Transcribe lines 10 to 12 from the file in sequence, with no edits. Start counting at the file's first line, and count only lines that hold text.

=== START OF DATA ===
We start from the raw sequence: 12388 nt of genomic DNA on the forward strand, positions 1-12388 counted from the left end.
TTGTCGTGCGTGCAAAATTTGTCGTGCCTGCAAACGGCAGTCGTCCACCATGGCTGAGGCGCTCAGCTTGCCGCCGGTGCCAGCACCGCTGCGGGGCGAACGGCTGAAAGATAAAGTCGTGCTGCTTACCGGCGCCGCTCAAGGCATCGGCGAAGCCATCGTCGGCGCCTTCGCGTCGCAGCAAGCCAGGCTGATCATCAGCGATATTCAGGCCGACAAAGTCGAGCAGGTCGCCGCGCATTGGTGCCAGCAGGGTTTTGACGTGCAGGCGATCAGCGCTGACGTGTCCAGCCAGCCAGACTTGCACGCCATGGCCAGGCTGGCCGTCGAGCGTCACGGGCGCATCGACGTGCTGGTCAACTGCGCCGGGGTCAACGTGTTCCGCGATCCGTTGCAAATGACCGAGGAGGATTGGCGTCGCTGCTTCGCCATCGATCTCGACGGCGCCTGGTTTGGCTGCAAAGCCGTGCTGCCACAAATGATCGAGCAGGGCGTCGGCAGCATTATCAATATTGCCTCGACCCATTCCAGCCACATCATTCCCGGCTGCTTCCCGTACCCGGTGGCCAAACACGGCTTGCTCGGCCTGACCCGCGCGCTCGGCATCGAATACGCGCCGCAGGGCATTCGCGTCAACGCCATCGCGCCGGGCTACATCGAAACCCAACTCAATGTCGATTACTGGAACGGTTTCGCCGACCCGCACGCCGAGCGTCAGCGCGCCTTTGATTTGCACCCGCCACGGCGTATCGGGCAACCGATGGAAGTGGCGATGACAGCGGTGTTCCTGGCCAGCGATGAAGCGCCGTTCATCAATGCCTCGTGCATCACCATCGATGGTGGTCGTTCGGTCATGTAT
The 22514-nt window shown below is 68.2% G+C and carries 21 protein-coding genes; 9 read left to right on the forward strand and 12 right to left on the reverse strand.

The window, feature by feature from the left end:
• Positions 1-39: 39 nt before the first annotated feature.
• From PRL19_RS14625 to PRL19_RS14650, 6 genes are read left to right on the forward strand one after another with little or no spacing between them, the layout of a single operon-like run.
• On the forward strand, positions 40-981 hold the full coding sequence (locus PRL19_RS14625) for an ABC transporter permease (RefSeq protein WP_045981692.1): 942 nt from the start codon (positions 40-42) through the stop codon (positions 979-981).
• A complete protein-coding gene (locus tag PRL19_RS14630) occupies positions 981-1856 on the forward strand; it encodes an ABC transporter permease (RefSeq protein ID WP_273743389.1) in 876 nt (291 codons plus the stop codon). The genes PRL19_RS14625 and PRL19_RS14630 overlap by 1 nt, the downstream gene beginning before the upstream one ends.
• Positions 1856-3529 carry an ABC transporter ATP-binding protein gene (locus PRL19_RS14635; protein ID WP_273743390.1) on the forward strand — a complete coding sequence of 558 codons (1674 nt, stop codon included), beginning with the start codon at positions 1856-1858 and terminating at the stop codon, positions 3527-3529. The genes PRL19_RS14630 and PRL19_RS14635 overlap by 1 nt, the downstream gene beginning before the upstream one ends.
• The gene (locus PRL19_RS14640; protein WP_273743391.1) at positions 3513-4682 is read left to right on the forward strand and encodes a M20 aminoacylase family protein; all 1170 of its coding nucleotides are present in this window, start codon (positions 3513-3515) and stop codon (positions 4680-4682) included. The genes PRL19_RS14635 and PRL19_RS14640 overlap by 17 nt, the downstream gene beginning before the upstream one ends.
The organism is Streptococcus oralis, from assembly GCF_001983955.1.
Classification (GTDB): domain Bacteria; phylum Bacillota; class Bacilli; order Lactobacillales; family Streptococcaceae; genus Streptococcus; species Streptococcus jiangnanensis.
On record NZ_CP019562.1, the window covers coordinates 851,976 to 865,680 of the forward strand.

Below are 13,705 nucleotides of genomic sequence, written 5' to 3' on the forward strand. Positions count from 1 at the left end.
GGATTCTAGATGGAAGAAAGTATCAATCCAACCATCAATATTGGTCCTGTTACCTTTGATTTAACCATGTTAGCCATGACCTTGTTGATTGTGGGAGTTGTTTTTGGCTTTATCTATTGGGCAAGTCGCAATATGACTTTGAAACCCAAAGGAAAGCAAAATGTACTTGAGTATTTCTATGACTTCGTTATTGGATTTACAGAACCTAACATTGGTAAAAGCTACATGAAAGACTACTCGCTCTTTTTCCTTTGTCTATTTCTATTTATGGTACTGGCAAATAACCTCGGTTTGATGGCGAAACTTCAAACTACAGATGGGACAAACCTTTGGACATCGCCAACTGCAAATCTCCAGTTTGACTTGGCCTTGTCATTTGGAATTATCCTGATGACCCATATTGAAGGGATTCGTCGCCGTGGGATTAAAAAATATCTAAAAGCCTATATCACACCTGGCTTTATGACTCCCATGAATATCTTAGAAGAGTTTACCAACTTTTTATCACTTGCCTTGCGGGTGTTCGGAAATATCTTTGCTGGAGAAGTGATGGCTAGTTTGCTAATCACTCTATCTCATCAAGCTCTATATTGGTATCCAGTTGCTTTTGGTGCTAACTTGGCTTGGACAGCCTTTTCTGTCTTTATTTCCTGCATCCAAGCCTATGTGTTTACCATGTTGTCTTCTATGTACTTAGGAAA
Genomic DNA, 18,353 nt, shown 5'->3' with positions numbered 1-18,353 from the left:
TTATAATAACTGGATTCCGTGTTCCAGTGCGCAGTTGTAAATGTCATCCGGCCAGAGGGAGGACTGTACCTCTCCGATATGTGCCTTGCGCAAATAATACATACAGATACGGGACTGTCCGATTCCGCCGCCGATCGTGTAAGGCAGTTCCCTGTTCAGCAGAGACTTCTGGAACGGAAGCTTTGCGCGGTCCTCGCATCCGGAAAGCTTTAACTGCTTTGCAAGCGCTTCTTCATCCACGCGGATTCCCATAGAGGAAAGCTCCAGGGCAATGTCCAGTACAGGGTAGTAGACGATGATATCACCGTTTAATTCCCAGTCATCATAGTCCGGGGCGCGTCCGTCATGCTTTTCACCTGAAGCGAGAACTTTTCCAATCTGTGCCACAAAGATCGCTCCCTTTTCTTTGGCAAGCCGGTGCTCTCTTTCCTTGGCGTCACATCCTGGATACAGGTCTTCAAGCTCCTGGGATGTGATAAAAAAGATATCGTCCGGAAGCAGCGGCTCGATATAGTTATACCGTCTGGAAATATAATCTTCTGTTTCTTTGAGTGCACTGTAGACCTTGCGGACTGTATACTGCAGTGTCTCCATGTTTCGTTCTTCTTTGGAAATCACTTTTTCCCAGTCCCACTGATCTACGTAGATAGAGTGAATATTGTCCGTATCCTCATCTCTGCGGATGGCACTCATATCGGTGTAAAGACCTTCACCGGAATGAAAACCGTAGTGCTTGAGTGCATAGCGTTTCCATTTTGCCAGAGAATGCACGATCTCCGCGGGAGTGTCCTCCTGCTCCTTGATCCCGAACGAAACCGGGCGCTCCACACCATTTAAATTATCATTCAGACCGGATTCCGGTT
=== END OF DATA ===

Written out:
• The gene (locus PRL19_RS14640; protein WP_273743391.1) at positions 3513-4682 is read left to right on the forward strand and encodes a M20 aminoacylase family protein; all 1170 of its coding nucleotides are present in this window, start codon (positions 3513-3515) and stop codon (positions 4680-4682) included. The genes PRL19_RS14635 and PRL19_RS14640 overlap by 17 nt, the downstream gene beginning before the upstream one ends.
The organism is Streptococcus oralis, from assembly GCF_001983955.1.
Classification (GTDB): domain Bacteria; phylum Bacillota; class Bacilli; order Lactobacillales; family Streptococcaceae; genus Streptococcus; species Streptococcus jiangnanensis.